By Michelle Devane, PA
An inquiry into the handling of the Covid-19 pandemic should not be about “pointing fingers” or “ascribing blame”, the Taoiseach has said.
Leo Varadkar also said he wants an inquiry into the response to the virus “up and running” this year.
The Fine Gael leader added that he was conscious that the pandemic is not over and that many of the people who are battling the virus would be the people being asked to give evidence.
Last year then Taoiseach Micheál Martin said an inquiry would be a comprehensive evaluation, so the country would be ready for any further pandemics, but it would not involve health chiefs being called as witnesses.
“It’s not going to be about pointing fingers or ascribing blame,” Mr Varadkar said.
“It’s going to be about getting to the truths, understanding what happened. What we did well, what we did badly, what could have been done better, because we can’t assume that this is going to be the last major pandemic in our lifetime.
“In fact, there’s a good chance that in our lifetime, you will experience another very serious pandemic, and we need to be prepared for that, and that will be the purpose of the thinking behind the inquiry.
“I’d hope to have that established some time in 2023.”
The Dublin West TD also said he is conscious that the pandemic is not over and that “a lot of the people who are on the front line dealing with the trouble in our health service at the moment are the same people who we would be asking to come before inquiries and take time out to prepare for their testimony”.
“I have to bear that in mind too. But certainly, the expectation is that we would have that inquiry up and running during the course of 2023,” he added.
The Taoiseach said preparatory work completed by an expert group of academics has been completed, and it is being considered by Health Minister Stephen Donnelly.
Mr Varadkar said work is also under way to phase out private medical practice from public hospitals and the Government would be putting a contract on the table in the coming weeks.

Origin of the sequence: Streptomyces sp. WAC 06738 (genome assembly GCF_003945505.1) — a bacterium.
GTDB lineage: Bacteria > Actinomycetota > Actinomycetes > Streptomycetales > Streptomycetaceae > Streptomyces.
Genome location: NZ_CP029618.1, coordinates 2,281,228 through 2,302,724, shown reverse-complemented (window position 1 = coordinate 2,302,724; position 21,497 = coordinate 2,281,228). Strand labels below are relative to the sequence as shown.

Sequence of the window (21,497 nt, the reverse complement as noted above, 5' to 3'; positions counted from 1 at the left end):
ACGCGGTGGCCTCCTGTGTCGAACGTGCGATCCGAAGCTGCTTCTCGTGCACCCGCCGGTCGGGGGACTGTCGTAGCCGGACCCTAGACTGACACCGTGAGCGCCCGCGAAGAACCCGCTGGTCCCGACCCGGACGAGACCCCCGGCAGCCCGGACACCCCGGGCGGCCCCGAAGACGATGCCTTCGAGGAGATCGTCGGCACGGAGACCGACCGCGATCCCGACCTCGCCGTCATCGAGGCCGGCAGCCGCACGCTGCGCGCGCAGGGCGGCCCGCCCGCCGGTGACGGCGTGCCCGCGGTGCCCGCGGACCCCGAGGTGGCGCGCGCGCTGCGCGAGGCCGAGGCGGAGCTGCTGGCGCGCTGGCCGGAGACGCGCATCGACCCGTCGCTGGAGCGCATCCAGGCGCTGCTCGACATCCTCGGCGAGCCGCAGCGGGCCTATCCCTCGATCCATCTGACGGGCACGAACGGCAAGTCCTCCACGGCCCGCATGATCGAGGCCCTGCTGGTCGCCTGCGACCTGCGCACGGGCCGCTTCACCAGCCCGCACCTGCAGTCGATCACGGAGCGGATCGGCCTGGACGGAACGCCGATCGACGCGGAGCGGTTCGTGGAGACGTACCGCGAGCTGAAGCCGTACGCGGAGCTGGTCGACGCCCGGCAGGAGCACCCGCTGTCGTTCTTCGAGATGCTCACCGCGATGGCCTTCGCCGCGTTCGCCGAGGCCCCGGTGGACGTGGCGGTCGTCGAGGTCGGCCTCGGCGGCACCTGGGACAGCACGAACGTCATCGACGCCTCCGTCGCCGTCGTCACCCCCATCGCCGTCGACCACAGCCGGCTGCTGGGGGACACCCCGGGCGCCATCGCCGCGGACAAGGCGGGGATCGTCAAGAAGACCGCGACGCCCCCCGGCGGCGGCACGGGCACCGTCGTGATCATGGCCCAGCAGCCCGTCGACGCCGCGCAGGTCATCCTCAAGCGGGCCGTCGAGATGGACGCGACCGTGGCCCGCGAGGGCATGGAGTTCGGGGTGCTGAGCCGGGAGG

“We think it’s a very good contract,” he said. “It provides for a significant increase in pay for consultants. And what we want in return is the phasing out of private practice and public hospitals.
“We think it’s OK for consultants to do private practice off site. But we don’t want private practice in our public hospitals any more.”
He said it would free up a lot of capacity within the public hospitals.
“That is a big change. It’s at the heart of the reforms and Sláintecare, it’s long overdue. And I’m very keen to see that happen,” he said.
“Hopefully we’ll be in a position to offer that contract the next couple of weeks and I hope that a lot of consultants will take the opportunity – those coming in for the first time will come in as public only consultants and those who currently have other contracts, will accept that it is a fundamental change.”
Mr Varadkar said it was “not right” the way the public health service is structured at present.
“It is not normal,” he added. “Lots of countries have mixed systems but not in the way that we do.
“We want to make sure that our public hospitals are for all patients, that all patients are treated the same and our public hospitals are based on their need, not on their insurance status.
“And yes, if people want to have private insurance, that’s their choice. If doctors want to do private practice, that is their choice. But that won’t be happening in our public system. And I’d be really disappointed if 2023 wasn’t year one, or at least year zero in terms of making that happen.”